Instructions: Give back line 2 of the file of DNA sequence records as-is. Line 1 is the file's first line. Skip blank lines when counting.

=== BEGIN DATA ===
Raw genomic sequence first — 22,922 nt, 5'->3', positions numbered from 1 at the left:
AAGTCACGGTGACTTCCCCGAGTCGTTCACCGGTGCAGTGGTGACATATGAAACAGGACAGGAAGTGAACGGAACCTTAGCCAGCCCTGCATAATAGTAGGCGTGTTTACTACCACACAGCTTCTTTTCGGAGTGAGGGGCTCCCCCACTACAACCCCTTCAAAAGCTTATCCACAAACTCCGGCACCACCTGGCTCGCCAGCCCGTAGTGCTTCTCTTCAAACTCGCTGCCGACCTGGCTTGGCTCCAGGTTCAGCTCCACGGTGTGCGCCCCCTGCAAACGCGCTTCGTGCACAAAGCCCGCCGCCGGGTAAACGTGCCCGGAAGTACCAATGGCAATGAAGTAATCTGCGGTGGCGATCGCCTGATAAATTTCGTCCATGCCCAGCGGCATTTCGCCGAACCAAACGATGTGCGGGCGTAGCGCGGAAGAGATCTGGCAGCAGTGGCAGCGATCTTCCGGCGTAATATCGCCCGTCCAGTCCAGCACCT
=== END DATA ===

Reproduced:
AAGTCACGGTGACTTCCCCGAGTCGTTCACCGGTGCAGTGGTGACATATGAAACAGGACAGGAAGTGAACGGAACCTTAGCCAGCCCTGCATAATAGTAGGCGTGTTTACTACCACACAGCTTCTTTTCGGAGTGAGGGGCTCCCCCACTACAACCCCTTCAAAAGCTTATCCACAAACTCCGGCACCACCTGGCTCGCCAGCCCGTAGTGCTTCTCTTCAAACTCGCTGCCGACCTGGCTTGGCTCCAGGTTCAGCTCCACGGTGTGCGCCCCCTGCAAACGCGCTTCGTGCACAAAGCCCGCCGCCGGGTAAACGTGCCCGGAAGTACCAATGGCAATGAAGTAATCTGCGGTGGCGATCGCCTGATAAATTTCGTCCATGCCCAGCGGCATTTCGCCGAACCAAACGATGTGCGGGCGTAGCGCGGAAGAGATCTGGCAGCAGTGGCAGCGATCTTCCGGCGTAATATCGCCCGTCCAGTCCAGCACCT